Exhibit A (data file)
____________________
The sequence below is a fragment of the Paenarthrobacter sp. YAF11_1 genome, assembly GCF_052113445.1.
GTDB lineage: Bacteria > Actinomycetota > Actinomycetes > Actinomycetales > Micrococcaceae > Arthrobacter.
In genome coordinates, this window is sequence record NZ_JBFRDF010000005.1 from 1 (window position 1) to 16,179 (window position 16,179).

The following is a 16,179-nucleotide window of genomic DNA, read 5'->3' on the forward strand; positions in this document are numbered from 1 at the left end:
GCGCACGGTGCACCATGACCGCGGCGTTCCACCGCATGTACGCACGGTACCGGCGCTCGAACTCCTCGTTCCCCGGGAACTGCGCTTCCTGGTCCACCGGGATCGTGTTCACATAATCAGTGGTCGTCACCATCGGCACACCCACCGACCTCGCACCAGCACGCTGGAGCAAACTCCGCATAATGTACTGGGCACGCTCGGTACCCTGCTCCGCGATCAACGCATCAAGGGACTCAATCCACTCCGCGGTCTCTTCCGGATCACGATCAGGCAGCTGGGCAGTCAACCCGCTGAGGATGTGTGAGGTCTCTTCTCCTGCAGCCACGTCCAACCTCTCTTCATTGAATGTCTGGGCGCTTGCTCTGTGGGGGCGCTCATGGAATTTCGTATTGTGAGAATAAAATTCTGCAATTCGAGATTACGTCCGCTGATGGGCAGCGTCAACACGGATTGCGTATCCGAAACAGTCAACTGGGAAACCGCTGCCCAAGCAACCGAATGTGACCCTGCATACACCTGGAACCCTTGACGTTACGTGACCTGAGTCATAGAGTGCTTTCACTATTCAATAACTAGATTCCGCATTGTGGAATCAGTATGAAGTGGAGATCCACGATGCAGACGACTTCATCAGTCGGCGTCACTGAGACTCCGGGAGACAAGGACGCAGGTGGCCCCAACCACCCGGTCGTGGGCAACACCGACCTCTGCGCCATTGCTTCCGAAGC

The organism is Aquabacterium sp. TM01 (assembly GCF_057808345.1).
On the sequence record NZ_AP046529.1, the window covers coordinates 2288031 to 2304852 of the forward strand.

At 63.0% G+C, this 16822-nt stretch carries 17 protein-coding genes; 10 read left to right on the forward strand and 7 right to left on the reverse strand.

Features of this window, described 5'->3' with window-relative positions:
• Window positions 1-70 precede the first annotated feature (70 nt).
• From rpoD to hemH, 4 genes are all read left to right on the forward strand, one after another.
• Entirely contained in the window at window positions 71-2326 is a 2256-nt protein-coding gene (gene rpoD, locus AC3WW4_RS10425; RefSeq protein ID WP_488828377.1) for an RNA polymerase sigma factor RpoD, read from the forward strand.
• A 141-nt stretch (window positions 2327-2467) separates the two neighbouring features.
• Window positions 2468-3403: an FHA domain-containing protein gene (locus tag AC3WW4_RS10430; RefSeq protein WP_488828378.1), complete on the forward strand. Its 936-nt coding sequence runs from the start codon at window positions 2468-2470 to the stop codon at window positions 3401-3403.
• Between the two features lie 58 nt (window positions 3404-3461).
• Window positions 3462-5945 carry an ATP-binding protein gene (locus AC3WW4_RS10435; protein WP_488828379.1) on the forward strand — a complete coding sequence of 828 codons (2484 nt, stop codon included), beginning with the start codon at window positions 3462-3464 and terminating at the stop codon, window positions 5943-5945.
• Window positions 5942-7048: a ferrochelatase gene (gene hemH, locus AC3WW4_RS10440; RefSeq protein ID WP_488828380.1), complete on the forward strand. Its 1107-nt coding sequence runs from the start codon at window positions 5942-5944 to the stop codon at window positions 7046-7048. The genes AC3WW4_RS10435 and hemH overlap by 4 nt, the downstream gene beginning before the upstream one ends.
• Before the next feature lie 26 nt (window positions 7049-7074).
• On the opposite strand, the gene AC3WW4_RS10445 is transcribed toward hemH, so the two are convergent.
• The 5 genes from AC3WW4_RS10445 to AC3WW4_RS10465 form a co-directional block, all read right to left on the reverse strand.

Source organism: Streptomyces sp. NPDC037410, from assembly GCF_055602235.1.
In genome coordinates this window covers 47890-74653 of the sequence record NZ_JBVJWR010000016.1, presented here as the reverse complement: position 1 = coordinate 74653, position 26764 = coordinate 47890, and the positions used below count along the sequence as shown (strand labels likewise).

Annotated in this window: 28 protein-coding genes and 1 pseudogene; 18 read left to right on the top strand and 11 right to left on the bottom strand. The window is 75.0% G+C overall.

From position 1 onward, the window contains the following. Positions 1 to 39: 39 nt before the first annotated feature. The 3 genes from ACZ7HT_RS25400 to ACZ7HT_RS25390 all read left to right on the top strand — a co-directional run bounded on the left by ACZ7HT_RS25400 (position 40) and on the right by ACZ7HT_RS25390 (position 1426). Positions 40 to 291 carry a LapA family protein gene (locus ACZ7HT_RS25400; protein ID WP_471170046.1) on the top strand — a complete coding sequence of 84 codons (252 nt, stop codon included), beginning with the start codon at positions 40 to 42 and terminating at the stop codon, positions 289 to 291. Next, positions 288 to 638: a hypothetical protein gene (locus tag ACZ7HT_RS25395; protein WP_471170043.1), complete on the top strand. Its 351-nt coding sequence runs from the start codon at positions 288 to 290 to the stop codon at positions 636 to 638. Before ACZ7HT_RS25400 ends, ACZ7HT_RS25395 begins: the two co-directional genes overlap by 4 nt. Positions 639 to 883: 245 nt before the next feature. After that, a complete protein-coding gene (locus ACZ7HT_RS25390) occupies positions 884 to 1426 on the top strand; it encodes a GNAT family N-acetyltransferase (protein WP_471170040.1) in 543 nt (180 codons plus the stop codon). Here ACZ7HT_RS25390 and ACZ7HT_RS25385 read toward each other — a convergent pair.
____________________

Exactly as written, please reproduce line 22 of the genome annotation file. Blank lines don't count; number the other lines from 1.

In genome coordinates this window covers 47890-74653 of the sequence record NZ_JBVJWR010000016.1, presented here as the reverse complement: position 1 = coordinate 74653, position 26764 = coordinate 47890, and the positions used below count along the sequence as shown (strand labels likewise).